That was nearly 11 years ago when America lifted sanctions on doing business in Vietnam, "and the next day, I got a fax inviting me to come to Vietnam," he recalls.
Khanh might have seemed an odd choice, not only because he was born in Paris and had never set foot in the homeland of his father, Quasar Khanh. The film maker was then editing his debut documentary, on Mexican revolutionary Subcomandante Marcos, the ski-masked leader of the Zapatista uprising.
Effused with leftist zeal, he says, "I showed my film, and my Vietnamese comrades said it was a good film, but the revolution here was over. They wanted help to develop a commercial industry."
So, Khanh began making commercials for the likes of Coca Cola, Unilever and BP. In 1999, he set up CreaTV, which now has 50 staff, and credits ranging from National Geographic to CBS.
"All these years, my focus," he says, "was to pull back as a director, to develop the company and the skills." But still, the director scribbled in his diary, always dreaming of making movies.
Opportunity knocked late last year, when private firms were finally allowed to make films. The law still fell short of what many had hoped, as companies must be majority-owned by Vietnamese. But ethnic Vietnamese like Khanh qualify.
The budget for "Saigon Eclipse" might seem modest, barely a million dollars, all privately raised. Thatís pocket change by Hollywood standards, but four times what most local features cost, according to Cat Vu, who writes for Lao Dong newspaper, and has covered Vietnamís film industry for 30 years.
Actors, she estimates, earn perhaps $1200 for starring roles. Top directors like Bui Thac Chuyen (whose "Chuyen Cua Pao," of Paoís Story, swept the Dieu Vang, Vietnamís most prestigious film awards, in March) might make $2000.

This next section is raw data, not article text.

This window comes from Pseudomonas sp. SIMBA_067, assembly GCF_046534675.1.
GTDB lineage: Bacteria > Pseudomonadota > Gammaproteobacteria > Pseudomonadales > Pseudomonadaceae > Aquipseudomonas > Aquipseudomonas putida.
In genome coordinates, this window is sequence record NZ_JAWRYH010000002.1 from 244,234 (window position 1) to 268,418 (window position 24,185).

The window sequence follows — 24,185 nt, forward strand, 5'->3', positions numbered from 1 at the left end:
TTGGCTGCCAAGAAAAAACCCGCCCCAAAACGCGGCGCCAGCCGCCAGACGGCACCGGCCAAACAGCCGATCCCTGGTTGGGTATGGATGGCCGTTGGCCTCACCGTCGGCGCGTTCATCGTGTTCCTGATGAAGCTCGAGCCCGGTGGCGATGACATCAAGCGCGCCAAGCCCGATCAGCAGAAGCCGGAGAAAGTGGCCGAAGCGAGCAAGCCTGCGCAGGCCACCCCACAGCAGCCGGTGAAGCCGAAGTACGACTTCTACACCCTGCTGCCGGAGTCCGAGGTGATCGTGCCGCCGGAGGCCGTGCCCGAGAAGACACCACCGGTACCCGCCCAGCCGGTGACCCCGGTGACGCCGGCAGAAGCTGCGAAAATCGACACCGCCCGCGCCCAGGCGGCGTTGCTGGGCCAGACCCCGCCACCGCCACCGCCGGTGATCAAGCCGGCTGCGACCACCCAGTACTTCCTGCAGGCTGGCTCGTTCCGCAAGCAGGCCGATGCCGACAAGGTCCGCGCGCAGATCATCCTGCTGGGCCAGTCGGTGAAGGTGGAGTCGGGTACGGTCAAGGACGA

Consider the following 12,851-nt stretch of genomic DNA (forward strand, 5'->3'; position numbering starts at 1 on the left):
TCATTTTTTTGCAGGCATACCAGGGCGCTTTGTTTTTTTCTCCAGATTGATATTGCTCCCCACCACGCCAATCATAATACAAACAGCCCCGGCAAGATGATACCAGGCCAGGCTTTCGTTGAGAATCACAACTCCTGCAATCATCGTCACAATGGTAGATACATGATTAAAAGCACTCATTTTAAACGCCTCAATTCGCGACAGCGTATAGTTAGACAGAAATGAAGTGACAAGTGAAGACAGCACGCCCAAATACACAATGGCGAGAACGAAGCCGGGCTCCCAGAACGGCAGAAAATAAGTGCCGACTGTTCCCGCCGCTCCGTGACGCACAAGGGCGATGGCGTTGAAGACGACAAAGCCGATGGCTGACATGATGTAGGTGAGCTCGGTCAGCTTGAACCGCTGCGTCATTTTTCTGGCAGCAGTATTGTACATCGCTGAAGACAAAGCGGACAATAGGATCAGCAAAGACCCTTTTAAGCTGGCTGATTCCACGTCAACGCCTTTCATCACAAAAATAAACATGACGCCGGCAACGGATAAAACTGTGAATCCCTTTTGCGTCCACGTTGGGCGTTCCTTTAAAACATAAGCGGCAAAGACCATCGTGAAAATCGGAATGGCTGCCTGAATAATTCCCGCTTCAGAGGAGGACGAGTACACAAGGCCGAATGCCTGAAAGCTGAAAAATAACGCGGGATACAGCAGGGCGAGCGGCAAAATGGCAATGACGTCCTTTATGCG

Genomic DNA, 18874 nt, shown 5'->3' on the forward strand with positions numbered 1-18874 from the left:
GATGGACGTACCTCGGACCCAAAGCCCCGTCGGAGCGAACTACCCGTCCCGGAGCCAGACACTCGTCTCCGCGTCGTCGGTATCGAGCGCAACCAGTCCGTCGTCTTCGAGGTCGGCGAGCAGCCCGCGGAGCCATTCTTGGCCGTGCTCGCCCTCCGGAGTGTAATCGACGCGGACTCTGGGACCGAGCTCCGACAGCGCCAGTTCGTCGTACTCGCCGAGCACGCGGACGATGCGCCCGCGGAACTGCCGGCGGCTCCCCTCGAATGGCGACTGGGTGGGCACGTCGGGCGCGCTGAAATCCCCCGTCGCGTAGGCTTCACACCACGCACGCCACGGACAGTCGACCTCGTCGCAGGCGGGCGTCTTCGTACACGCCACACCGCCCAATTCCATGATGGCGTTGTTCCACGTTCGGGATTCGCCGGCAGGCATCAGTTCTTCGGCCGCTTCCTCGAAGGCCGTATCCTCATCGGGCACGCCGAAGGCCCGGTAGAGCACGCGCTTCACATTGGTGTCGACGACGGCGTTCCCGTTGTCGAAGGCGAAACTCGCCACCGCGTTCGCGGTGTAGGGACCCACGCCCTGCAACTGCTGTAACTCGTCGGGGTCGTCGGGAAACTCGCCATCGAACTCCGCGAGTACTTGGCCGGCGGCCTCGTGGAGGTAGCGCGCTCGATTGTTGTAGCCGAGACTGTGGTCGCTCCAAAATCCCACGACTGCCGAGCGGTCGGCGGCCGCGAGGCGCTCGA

Most survive on family support, personal appearances, television and side-jobs. Films are often made piggy-back, directors and actors working simultaneous productions.
The Nguyens, who were born in Vietnam but fled with their families during the fall of Saigon in 1975, are doing the same, now filming "The Rebel," Johnnyís directorial debut, starring Dustin, in Hanoi.
While state control stifles creativity, a lack of capital undermines the industry. Vietnam, she reckons, has less than a dozen cinemas. Tickets typically cost $2, still beyond the means of most in the countryside, where films often screen free.
Such largesse is one benefit of state-controlled cinema, but it also undercuts the profit margin for private films and removes any incentive to modernize crusty theaters into the Multiplexes booming across Asia. Another hurdle - film is deemed politically sensitive, so cinemas must be Vietnamese owned.
Still, things have evolved from the post-war years, when most directors had no equipment to make films. "They trained on paper!" she notes. "You cannot learn to make movies by theory. "What Vietnam really needs is to send film makers overseas to learn skills and techniques, like they did in Korea."
Or take the approach that Mr Khanh advocates with "Saigon Eclipse," bringing Vietnamese stars from around the globe back home. "The idea is to share skills, to bring this energy here. We want to do the same thing with movie making that we did with television in this country, improve the skills and qualities.
"Itís also about how to make a Vietnamese story appeal to an international audience." At this stage, he says, the only way to make a quality feature is for export. Hence, Mr Khahnís feature will be largely in English. Shooting started in May 2006 and he plans to wrap in six weeks and be in cinemas by Christmas.
Like Uncle Ho, this old revolutionary has patiently waited for years to strike a blow for local cinema, all the while, scheming and dreaming of the day.
Now, he hopes that just as Paris and Washington long ago belatedly learned to respect this small Southeast Asian nation, Hollywood will also soon take notice.
Ron Gluckman is an American reporter who is based in Bangkok, but who roams around Asia for a number of publications, such as the Wall Street Journal, which ran a shorter version of this story in May 2006. This is the original version.
Picture of Othello Kahn (top), and Ho Chi Minh (bottom) by Ron Gluckman